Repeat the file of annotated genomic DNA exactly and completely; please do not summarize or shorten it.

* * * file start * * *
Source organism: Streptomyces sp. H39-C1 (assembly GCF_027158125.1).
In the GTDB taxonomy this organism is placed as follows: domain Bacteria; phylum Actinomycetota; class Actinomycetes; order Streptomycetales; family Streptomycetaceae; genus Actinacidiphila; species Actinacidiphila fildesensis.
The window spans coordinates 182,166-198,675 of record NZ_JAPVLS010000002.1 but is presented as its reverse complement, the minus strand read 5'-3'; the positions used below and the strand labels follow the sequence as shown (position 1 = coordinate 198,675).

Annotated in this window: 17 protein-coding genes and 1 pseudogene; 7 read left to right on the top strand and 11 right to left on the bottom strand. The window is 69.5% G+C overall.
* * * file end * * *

Source organism: Streptomyces sp. H39-C1 (assembly GCF_027158125.1).
In the GTDB taxonomy this organism is placed as follows: domain Bacteria; phylum Actinomycetota; class Actinomycetes; order Streptomycetales; family Streptomycetaceae; genus Actinacidiphila; species Actinacidiphila fildesensis.
The window spans coordinates 182,166-198,675 of record NZ_JAPVLS010000002.1 but is presented as its reverse complement, the minus strand read 5'-3'; the positions used below and the strand labels follow the sequence as shown (position 1 = coordinate 198,675).

Annotated in this window: 17 protein-coding genes and 1 pseudogene; 7 read left to right on the top strand and 11 right to left on the bottom strand. The window is 69.5% G+C overall.